Another Brooklyn store, in the hip part of Williamsburg – the “hip” word seems to define this store, perhaps it even accentuates (or exaggerates) its appearance. Both new and used books find their place in this tad overpriced store beaming with coolness. Don’t get us wrong, it’s a really nice bookstore with a quality selection of titles, but it just seemed to us that some of coolness is a bit calculated. This creates an atmosphere where you feel that even the customers are doing their best the look the right way, act the right way and even pick the right books... But the same thing can be said about any other store in Williamsburg, so maybe it’s just the initial impression that wears out with time.

218 Bedford Avenue, Brooklyn, NY

We also visited some other bookstores which we haven't mentioned in this short report. In case you've been to a New York bookstore and you feel it deserves a mention, please feel free to leave a comment below. We are definitely planning on going back to the Big Apple some day and checking out many other things which we missed during our first visit.

Back to the list of Reports


akc said...

If you had visited NYC 40 years ago or before, you would have found used bookstores everywhere, and especially on Fourth Avenue between Astor Place and Union Square, called Book Row, in the East Village. The Fourth Avenue bookstores, and used bookstores in general, fell victim to the general gentrification of NYC that took place from the 1980s onward. That there are actually still a not-too-small number of places where you can buy used books in Manhattan, I think is a minor miracle. I'm also glad to know that a few people still think that a bookstore is a worthwhile business in the Outer Boroughs of NYC...

One bookstore you did not mention, but perhaps you visited, is the Argosy Bookstore (http://www.argosybooks.com/) on East 59th Street, between Park and Lexington Avenues. Here is an example of a used, actually antiquarian, bookstore that would also have succumbed to gentrification and inflated real estate rents and values, except for the fact that a very forward-looking previous generation of the store's owners bought the entire building many decades ago when it was still very cheap. This is the only reason they have been able to stay in business to the present day.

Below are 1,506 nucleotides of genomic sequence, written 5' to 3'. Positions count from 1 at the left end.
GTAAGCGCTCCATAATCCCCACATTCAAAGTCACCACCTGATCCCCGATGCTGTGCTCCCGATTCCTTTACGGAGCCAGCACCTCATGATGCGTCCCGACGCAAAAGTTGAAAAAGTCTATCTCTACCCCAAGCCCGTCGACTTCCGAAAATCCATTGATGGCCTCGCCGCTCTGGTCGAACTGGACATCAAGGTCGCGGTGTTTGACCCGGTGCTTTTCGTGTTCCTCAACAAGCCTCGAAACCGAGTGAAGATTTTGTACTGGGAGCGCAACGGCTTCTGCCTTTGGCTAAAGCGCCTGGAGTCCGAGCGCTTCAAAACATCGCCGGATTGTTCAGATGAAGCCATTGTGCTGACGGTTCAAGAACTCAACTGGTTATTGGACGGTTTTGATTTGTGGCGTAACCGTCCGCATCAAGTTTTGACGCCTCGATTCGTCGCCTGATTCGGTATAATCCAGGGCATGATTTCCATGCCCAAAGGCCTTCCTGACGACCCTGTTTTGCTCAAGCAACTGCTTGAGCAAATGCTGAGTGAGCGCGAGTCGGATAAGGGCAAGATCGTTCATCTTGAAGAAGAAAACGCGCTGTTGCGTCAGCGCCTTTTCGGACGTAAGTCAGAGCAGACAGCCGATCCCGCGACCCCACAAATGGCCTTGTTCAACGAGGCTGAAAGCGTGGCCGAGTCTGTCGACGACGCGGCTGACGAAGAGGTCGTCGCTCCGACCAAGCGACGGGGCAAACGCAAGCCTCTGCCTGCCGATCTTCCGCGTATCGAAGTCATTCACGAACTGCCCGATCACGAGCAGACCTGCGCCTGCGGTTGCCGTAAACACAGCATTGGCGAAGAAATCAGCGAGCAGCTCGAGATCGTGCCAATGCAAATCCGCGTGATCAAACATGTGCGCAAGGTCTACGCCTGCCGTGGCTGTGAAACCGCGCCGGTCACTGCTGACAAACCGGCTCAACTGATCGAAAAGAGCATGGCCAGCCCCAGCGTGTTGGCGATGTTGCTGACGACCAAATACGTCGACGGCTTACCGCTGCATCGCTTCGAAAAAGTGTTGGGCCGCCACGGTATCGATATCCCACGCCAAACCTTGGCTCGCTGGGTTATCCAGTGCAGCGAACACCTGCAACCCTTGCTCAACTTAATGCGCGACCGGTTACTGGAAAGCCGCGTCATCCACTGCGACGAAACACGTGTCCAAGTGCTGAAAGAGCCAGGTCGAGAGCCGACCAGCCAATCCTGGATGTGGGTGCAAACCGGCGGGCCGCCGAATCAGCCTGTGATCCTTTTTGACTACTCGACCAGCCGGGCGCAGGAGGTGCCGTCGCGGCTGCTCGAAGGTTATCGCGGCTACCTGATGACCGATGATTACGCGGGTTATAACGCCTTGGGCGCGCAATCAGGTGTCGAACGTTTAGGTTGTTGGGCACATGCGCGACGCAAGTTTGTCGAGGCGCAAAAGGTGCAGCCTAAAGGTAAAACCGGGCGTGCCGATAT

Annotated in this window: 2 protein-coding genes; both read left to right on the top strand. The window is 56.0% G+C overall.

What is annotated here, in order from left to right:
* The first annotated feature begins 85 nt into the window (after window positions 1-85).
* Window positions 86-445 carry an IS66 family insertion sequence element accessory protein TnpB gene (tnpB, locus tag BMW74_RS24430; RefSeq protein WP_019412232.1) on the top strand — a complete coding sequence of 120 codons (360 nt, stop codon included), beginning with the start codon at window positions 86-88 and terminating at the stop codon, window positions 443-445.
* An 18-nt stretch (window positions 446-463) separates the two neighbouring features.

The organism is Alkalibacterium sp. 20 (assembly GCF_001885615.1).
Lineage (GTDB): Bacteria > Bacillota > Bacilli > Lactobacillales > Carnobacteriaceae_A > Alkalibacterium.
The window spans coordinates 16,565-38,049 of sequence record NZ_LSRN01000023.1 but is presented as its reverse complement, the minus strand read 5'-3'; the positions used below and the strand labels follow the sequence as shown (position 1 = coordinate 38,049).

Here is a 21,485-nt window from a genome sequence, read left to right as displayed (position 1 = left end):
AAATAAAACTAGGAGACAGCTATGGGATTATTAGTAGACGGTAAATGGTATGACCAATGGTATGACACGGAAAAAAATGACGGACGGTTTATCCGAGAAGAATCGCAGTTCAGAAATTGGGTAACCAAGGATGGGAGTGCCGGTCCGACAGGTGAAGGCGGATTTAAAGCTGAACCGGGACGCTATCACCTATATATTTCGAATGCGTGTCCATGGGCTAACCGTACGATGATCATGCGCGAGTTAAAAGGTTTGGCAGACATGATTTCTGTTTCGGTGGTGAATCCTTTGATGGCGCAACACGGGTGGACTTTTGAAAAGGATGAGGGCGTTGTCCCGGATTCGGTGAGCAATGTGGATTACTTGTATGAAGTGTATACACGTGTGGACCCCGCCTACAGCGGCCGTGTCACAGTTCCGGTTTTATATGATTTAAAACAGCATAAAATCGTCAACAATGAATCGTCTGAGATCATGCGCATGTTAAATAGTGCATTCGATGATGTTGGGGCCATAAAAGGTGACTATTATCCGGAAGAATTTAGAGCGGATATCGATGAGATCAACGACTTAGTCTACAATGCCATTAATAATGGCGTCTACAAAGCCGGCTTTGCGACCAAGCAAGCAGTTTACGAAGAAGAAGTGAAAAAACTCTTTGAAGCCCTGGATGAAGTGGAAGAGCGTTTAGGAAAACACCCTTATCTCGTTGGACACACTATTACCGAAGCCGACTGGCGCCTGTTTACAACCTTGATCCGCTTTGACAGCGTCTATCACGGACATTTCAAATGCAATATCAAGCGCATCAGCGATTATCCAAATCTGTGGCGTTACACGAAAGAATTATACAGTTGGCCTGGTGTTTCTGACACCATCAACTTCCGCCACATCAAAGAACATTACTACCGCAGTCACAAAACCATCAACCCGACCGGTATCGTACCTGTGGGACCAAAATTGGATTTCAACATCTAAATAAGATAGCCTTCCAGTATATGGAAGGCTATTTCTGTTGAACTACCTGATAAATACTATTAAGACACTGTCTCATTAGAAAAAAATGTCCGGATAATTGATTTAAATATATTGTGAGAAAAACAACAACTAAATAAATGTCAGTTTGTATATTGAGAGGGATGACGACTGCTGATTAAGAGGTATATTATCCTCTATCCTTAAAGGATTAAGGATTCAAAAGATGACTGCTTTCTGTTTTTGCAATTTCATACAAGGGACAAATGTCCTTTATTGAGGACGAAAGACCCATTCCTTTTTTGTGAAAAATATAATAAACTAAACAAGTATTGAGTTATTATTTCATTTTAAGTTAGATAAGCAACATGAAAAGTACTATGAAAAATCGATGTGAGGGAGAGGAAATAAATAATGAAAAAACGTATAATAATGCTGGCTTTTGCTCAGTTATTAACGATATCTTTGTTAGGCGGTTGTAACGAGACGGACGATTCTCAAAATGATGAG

It was interesting to read of the bookstore portion of Housing Works as being your favorite, because of the high prices they list for the used clothing and furniture that get donated to them; in this sense it is hardly anymore a "thrift" store, if indeed you are looking for a real bargain. Perhaps it is the high prices for their antiques that subsidize their low book prices...

Some other places for used books you may want to list in a future report are some of the Salvation Army stores around town, as well as the St. Francis Thrift Store, located at the Holy Name Catholic Church on the Upper West Side of Manhattan.

Do come and visit our great city again soon!...

Ivan said...

Thanks for the wonderful comment!

We've read several articles about the Book Row and we would have loved to see it for ourselves (no time travel though...).

We also planned to visit Argosy, but the one time we were close to it it was closed, so we'll have to leave that for our next (we do plan to come back) visit.

We will surely be smarter when it comes to used books next time and focus more on the thrift stores you mentioned (other friends recommended the same).

It's probably difficult to run a used bookstore in any city, especially if you're renting the place. But trust us, it's still better in NYC than in most major European cities, where small independent stores (not just bookstores) have disappeared almost completely. Especially in our part of Europe it's sad to see parts of cities being changed into tourist traps without any authentic atmosphere, while stores with a long tradition are being closed down...

Dermaskin said...

We really liked the fact that independent bookstores and independent local businesses in general are something that defines the neighborhoods, something that the local people are proud of.